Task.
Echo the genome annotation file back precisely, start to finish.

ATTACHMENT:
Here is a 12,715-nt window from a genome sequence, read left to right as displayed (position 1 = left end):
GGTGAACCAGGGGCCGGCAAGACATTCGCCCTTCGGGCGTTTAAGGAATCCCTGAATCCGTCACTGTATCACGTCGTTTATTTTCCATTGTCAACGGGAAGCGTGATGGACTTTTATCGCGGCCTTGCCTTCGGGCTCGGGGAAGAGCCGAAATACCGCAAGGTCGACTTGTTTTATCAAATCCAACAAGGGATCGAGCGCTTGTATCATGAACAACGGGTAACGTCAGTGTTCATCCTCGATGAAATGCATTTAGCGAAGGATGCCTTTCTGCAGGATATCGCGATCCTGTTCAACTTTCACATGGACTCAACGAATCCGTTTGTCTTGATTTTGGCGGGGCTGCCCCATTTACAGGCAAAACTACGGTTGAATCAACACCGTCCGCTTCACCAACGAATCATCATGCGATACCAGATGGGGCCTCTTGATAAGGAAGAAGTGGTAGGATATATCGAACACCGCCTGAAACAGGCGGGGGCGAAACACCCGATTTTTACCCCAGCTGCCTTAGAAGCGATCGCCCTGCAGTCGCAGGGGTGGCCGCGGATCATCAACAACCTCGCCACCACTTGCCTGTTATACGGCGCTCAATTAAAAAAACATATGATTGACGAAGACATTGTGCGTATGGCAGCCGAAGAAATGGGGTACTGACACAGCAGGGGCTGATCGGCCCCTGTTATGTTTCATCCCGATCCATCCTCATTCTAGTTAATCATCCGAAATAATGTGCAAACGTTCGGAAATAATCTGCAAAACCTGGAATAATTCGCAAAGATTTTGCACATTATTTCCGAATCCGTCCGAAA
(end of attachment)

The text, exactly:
Here is a 12,715-nt window from a genome sequence, read left to right as displayed (position 1 = left end):
GGTGAACCAGGGGCCGGCAAGACATTCGCCCTTCGGGCGTTTAAGGAATCCCTGAATCCGTCACTGTATCACGTCGTTTATTTTCCATTGTCAACGGGAAGCGTGATGGACTTTTATCGCGGCCTTGCCTTCGGGCTCGGGGAAGAGCCGAAATACCGCAAGGTCGACTTGTTTTATCAAATCCAACAAGGGATCGAGCGCTTGTATCATGAACAACGGGTAACGTCAGTGTTCATCCTCGATGAAATGCATTTAGCGAAGGATGCCTTTCTGCAGGATATCGCGATCCTGTTCAACTTTCACATGGACTCAACGAATCCGTTTGTCTTGATTTTGGCGGGGCTGCCCCATTTACAGGCAAAACTACGGTTGAATCAACACCGTCCGCTTCACCAACGAATCATCATGCGATACCAGATGGGGCCTCTTGATAAGGAAGAAGTGGTAGGATATATCGAACACCGCCTGAAACAGGCGGGGGCGAAACACCCGATTTTTACCCCAGCTGCCTTAGAAGCGATCGCCCTGCAGTCGCAGGGGTGGCCGCGGATCATCAACAACCTCGCCACCACTTGCCTGTTATACGGCGCTCAATTAAAAAAACATATGATTGACGAAGACATTGTGCGTATGGCAGCCGAAGAAATGGGGTACTGACACAGCAGGGGCTGATCGGCCCCTGTTATGTTTCATCCCGATCCATCCTCATTCTAGTTAATCATCCGAAATAATGTGCAAACGTTCGGAAATAATCTGCAAAACCTGGAATAATTCGCAAAGATTTTGCACATTATTTCCGAATCCGTCCGAAA